Accidents and mistakes are normal parts of life, but some are certainly a bigger deal than others. If you found yourself driving intoxicated, that is already enough cause for serious concern.
If you caused a fatal accident while driving under the influence of drugs or alcohol, you may be faced with the charge of DUI manslaughter in Florida. This is a serious charge that you should not try to face without the assistance of a skilled attorney.
What Is DUI Manslaughter in Florida?
The crime of DUI manslaughter in Florida is defined under Florida Statute 316.193(1) and (3)(c)(3) and includes three critical elements:
- A person is guilty of the offense of driving under the influence and is subject to punishment as provided in subsection (2) if the person is driving or in actual physical control of a vehicle within this state and:
- The person is under the influence of alcoholic beverages, any chemical substance set forth in s. 877.111, or any substance controlled under chapter 893, when affected to the extent that the person’s normal faculties are impaired;
- The person has a blood-alcohol level of 0.08 or more grams of alcohol per 100 milliliters of blood; or
- The person has a breath-alcohol level of 0.08 or more grams of alcohol per 210 liters of breath.
- Who, by reason of such operation, causes or contributes to causing the death of any human being or unborn child commits DUI manslaughter.
All these elements must be present for the plaintiff to bring a legal cause of action for DUI manslaughter in Florida. It is important to note that actual physical control means that the driver is physically in or on the vehicle and has the capability of operating the vehicle even if they are not operating it at the time. For example, if the vehicle is stopped at an inappropriate place due to the driver’s inability to make the correct decision, they are still responsible for injuries caused.
Penalties for DUI Manslaughter in Florida
It should be clear that DUI manslaughter is a crime and comes with a second-degree felony charge. It is a Level 8 offense under the Florida Criminal Punishment Code. This defines the severity of the crime in the state. A DUI manslaughter sentence in Florida could include:
- Up to fifteen years in prison,
- Up to fifteen years of probation,
- Permanent driver’s license revocation,
- Up to $10,000 in fines,
- Impoundment of the driver’s vehicle,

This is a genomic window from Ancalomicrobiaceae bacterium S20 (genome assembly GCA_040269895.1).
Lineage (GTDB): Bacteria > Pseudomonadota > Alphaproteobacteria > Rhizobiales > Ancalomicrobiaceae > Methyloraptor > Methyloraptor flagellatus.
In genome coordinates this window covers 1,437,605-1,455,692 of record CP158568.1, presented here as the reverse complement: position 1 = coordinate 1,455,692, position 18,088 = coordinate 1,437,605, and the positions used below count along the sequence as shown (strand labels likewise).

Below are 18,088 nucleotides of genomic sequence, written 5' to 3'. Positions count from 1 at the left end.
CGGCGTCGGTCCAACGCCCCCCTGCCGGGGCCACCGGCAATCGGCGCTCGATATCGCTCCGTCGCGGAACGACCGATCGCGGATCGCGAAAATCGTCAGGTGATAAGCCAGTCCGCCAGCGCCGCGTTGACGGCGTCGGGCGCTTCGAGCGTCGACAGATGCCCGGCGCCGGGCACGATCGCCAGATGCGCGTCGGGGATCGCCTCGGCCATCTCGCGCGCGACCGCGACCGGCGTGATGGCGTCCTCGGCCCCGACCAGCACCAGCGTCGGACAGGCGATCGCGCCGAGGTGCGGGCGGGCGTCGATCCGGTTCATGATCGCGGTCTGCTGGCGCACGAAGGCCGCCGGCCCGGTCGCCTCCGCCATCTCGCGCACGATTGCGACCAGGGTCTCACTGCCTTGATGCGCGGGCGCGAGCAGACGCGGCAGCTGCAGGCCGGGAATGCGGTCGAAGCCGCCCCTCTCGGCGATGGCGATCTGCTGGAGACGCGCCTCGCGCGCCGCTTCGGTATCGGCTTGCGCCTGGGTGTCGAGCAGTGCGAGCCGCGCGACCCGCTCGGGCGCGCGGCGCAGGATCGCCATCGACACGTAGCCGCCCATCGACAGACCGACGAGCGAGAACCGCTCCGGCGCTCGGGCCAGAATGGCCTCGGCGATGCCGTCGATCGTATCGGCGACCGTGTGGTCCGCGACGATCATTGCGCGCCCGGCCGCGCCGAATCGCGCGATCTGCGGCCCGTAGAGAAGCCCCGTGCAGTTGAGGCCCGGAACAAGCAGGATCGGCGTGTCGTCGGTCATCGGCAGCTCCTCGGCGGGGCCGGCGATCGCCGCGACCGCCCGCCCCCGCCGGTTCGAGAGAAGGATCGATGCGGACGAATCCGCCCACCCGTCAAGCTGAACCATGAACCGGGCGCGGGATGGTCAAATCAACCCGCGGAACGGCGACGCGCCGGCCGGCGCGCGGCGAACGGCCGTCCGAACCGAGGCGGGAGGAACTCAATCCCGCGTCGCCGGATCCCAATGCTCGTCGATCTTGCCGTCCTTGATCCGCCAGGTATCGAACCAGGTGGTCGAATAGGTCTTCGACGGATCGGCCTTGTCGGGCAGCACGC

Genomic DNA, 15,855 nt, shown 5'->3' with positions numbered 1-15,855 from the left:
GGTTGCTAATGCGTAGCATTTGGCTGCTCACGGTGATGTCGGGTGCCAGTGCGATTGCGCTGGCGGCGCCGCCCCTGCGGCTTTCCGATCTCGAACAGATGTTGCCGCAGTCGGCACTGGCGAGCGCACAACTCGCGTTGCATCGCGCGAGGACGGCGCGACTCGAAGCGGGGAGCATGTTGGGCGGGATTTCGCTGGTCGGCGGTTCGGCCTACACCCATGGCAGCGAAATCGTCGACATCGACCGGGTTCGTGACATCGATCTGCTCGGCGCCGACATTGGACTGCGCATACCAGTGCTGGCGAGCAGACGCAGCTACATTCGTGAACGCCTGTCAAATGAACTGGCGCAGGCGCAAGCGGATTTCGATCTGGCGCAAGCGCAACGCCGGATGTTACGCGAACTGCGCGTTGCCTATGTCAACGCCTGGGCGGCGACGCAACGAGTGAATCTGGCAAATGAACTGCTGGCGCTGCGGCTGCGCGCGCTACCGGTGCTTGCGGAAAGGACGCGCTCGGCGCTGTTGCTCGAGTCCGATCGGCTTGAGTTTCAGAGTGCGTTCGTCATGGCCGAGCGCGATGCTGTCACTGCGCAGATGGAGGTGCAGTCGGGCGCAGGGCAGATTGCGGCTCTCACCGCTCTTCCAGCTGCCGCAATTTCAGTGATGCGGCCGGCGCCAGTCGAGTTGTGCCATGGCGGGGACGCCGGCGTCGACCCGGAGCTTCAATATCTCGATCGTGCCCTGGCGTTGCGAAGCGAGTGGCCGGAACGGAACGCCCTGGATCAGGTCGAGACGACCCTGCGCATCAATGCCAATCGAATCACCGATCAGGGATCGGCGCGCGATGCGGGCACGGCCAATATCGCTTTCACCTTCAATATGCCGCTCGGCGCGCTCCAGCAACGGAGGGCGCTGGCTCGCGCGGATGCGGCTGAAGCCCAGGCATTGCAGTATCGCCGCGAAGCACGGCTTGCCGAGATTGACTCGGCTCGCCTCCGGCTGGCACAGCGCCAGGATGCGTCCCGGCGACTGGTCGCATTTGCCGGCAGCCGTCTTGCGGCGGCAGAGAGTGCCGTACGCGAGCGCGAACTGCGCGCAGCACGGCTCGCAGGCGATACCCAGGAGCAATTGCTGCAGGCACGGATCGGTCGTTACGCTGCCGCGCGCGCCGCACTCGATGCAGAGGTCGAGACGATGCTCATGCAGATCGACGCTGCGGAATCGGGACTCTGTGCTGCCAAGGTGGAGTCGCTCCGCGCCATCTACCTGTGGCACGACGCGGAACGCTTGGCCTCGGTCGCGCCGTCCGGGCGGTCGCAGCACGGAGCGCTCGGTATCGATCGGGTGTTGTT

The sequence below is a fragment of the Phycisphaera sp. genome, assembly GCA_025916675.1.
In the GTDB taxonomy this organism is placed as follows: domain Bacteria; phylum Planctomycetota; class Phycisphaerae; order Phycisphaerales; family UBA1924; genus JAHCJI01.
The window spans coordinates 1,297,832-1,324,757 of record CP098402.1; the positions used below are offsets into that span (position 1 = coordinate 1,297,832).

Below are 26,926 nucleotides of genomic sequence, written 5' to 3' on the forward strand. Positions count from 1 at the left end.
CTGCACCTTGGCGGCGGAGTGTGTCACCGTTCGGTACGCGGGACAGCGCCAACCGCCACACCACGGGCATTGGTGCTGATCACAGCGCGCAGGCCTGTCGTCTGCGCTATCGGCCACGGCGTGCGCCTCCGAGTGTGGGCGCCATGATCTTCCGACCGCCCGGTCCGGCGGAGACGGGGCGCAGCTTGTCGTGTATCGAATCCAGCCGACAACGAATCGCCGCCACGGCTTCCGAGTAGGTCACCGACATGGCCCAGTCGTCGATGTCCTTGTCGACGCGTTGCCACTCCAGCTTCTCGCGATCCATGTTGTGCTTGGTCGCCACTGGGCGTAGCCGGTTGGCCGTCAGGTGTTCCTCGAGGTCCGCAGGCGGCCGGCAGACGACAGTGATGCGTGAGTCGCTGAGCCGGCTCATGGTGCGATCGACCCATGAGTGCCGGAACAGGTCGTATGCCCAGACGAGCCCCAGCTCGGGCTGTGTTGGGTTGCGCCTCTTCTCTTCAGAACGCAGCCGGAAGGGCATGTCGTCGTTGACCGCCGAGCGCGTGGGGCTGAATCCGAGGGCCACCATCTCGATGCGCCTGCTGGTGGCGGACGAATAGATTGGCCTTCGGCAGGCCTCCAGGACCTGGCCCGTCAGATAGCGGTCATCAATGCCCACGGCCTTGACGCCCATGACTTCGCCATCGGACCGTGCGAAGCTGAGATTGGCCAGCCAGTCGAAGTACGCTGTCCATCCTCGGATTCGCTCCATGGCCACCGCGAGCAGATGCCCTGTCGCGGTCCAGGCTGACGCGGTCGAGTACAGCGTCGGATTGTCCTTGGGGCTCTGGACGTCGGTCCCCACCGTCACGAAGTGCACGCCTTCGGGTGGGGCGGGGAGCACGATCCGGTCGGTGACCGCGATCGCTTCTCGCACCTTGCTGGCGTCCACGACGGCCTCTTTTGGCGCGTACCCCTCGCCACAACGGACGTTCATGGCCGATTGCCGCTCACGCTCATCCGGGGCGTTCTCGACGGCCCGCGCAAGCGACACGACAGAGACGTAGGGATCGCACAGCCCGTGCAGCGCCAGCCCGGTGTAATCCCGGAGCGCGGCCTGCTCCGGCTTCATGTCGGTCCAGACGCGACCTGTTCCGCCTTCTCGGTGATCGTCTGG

- Completion of a DUI Substance Abuse Course,
- Community service, and
- Completion of a psychosocial evaluation and substance abuse treatment.
The mandatory minimum sentence for DUI manslaughter in Florida is 124 months and 15 days in prison in addition to the above penalties. Florida Statute 316.193(3)(c)(3) caps downward departure (a judge implementing a lesser sentence at their discretion) for DUI manslaughter to a minimum term of four years in prison.
If you left the scene of the DUI accident for whatever reason without giving your information to people involved such as the survivors, witnesses, or law enforcement, or completely failed to stop and address the situation, you may face a first-degree felony. The severity of sentencing increases to up to 30 years in prison and $10,000 in fines.
Florida DUI Manslaughter Sentencing Guidelines
The Florida Department of Corrections has created a scoresheet preparation manual. The points determine the penalties and take into account previous history. Florida DUI manslaughter sentencing guidelines state that a Level 8 offense amounts to 74 points using this system. Victim injury points are 120 per victim. Prior criminal activity, legal status violations, and other mitigating circumstances can add points. These could include fleeing law enforcement, failure to appear at court, diversion, pretrial intervention, and more.
The minimum length of the prison sentence is calculated by subtracting 28 from the total number of points, then multiplying that number by .75. This is the number of months that must be served in prison unless the judge imposes a downward departure sentence. In a standard case with one death, according to Florida DUI manslaughter sentencing guidelines, the math would look like this: 74 + 120 – 28 = 166 x .75 = 124.5 months. In this case, the minimum sentencing for DUI manslaughter would apply.
Defenses for Florida DUI Manslaughter